|Students in a class in Ia Ka District in Central Highlands province of Gia Lai. VNA/VNS Photo Hồng Điệp
GIA LAI — Computers and digital devices were crucial to students' learning at the peak of COVID-19. However, billions of đồng set aside to provide disadvantaged students with accessing online education services remains only on paper - even when they had already returned to in-person classes.
In the latter half of 2021, with the complicated pandemic, schools had to switch to online classes that hindered students' learning - especially underprivileged children in remote areas.
Following the campaign "Sóng và máy tính cho em" (Internet Connection and Computers for Children), launched by the Prime Minister to support disadvantaged students in online learning, Gia Lai Provincial Department of Education and Training received more than VNĐ36.3 billion (US$1.5 million) as part of the programme.
This amount has been set aside to buy one tablet each for 14,000 schoolchildren. However, this figure is only on paper.
Vũ Hồng Phúc An, an eighth-grade student at Hùng Vương Secondary School in Ia Grai District, said: "I was overjoyed when I heard about the programme, but there has been nothing new since then. It was somewhat disappointing.
"My family is a poor household with four siblings. So I asked my teachers and classmates to print out study materials during online classes for me."
Văn Hoàng Lan Nhung, an eighth-grade student in the same school, said: "My family is in difficult circumstances, and we cannot afford a computer for my online classes during COVID-19.
"I really wanted one, but it's difficult. My parents can barely make ends meet and don't dare think of a computer.
"While my class was studying online, I asked my teachers and friends to print out materials for me and study by myself at home."
However, this method was no longer an option when severe outbreaks and social distancing measures escalated.
Nguyễn Thị Phương, vice principal of the school, said that since the computer support programme began, the school created and submitted the list multiple times to no avail.
While teachers also print handouts to students who don't have a computer, their learning was still more or less affected when they had to go through the lessons without instructions from teachers.
Võ Trí Hoàn, principal of Quang Trung Primary School in Ia Pa District, said that all the students at the school are part of the Jrai people, and 496 of them need support for a computer.
Upon receiving the programme announcement, the school submitted a list of needy students but received no response.
The teachers said that the devices would have made teaching and studying much easier.
Receiving the report on this delay, the Ministry of Education and Training (MoET) on September 8 issued a document requiring Gia Lai Province to promptly implement the Sóng và máy tính cho em programme and procure tablets for students.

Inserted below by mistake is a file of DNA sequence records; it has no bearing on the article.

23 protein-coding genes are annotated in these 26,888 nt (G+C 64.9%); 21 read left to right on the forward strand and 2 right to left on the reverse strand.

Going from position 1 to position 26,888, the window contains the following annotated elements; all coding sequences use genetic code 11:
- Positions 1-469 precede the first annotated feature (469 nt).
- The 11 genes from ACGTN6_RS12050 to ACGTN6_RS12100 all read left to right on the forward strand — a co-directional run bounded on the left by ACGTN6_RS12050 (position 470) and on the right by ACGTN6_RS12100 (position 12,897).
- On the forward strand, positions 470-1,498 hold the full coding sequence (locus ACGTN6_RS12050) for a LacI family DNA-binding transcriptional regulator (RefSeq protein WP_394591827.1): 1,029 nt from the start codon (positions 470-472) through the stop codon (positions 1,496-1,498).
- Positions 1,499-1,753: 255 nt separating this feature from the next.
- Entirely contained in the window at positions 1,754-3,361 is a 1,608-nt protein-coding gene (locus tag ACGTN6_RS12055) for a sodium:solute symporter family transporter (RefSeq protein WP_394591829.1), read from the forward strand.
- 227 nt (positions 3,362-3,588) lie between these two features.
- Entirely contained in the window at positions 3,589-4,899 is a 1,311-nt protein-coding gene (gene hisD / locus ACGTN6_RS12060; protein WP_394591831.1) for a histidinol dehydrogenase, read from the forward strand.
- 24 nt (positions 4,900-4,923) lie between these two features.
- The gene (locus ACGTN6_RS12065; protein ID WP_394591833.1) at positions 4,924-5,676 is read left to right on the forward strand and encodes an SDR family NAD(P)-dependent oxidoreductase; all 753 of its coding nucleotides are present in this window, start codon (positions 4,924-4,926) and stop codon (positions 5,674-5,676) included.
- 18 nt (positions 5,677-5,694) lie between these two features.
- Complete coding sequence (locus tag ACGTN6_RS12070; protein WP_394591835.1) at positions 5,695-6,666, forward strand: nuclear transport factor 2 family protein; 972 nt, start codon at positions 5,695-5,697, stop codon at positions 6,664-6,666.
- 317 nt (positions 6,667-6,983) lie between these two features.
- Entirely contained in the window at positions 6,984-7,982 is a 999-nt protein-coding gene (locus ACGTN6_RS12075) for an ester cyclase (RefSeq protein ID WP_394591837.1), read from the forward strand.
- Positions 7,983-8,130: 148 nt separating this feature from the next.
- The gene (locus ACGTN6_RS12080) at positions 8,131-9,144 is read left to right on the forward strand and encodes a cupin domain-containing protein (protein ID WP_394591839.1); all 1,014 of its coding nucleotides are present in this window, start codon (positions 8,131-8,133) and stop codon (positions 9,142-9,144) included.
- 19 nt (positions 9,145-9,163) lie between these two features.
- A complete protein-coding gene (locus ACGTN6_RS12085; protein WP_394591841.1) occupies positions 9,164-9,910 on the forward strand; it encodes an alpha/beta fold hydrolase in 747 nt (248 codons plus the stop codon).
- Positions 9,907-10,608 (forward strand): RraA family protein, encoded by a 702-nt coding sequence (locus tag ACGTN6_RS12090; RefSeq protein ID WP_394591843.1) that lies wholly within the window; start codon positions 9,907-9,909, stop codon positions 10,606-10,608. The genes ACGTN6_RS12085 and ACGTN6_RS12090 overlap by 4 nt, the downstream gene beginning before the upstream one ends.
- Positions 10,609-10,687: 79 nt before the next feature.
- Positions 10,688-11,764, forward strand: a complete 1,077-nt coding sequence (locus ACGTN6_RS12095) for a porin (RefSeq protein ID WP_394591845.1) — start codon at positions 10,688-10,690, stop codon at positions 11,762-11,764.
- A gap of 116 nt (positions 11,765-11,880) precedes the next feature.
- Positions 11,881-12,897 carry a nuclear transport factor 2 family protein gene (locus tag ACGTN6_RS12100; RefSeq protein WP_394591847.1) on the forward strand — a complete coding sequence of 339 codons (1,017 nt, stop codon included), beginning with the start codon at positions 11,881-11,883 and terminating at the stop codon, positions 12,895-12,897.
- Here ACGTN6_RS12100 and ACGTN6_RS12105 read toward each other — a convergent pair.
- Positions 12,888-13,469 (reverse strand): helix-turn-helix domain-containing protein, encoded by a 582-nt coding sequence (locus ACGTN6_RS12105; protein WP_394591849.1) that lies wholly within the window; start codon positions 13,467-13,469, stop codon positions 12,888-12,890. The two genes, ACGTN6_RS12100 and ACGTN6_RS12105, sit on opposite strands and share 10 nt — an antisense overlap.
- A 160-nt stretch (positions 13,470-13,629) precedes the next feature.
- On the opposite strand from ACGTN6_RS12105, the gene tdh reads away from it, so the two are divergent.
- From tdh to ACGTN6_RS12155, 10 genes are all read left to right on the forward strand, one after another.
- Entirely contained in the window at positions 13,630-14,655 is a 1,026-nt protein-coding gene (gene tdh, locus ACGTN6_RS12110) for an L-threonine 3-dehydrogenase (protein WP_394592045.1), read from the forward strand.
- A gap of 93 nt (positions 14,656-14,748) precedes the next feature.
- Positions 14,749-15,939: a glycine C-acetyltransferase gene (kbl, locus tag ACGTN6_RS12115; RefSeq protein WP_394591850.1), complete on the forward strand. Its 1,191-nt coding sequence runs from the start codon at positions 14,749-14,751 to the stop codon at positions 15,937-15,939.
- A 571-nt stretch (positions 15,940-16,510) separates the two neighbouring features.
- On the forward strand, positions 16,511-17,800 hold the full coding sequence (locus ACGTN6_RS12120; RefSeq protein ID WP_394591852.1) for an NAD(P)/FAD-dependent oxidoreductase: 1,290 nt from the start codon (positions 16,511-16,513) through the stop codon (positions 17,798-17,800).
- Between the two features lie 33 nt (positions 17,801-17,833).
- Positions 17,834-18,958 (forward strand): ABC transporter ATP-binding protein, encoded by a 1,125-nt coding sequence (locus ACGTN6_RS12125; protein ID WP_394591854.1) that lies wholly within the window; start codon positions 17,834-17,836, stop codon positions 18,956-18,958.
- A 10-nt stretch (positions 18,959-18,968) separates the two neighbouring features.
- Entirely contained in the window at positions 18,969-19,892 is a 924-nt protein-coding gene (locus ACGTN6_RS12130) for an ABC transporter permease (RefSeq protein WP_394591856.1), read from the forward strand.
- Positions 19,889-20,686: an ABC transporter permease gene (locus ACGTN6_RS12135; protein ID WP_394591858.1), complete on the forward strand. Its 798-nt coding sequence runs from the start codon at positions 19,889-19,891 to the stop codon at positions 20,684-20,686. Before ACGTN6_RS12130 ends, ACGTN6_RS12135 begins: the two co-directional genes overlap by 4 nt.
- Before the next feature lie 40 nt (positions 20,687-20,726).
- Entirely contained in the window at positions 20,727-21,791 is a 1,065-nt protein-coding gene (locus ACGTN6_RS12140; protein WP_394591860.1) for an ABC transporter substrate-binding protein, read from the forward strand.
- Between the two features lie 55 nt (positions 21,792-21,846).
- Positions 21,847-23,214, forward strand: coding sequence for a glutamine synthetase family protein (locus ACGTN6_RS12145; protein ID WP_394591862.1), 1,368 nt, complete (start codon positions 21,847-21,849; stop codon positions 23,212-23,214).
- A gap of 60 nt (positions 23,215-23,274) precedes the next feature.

In March, the provincial department of education and training received more than VNĐ36.3 billion ($1.5 million) for the programme, of which VNĐ35 billion ($1.4 million) came from the MoET and VNĐ1.3 billion from the locality. It also signed a contract with a price appraisal unit for an official price appraisal paper.
Based on this document, the department created a budget estimate and implementation solution following the guidelines from the MoET and the Ministry of Information and Communications.
The product is an 8-inch K8 tablet, costing VNĐ2.5 million ($102) per device and manufactured by the Chinese company Shenzhen TPS Industry Technology in 2021.
Phạm Đức Huệ, head of the finance and planning division of Gia Lai Provincial Education and Training Department, said that the unit made five reports to the local finance department for approval.
It has also consulted with the provincial People's Committee on the list of devices, budget estimate and contractor selection to deploy the programme following the guidelines from the MoET.
However, the reports have not been approved. The finance department said that the price appraisal is not guaranteed and required records of similar procurement contracts and invoices of this tablet type at VNĐ2.5 million.
Huệ said: "This requirement from the finance department is too difficult and infeasible.
"The appraisal unit can be based on the device's specifications and quotation from companies to issue the price appraisal. However, the survey showed that no other locality has purchased and sold this product, so there are no similar procurement contracts and invoices."
Addressing this issue, the Gia Lai education and training department sends a document to the provincial People's Committee and the MoET's department for educational facilities, equipment and children's toys, asking to change the model of the device.
The new model is a 10-inch tablet at more than VNĐ3 million ($122) per piece, which would reduce the number of devices procured by about 2,000.
The local education and training department is now completing the report and is expected to finish the purchase this November. — VNS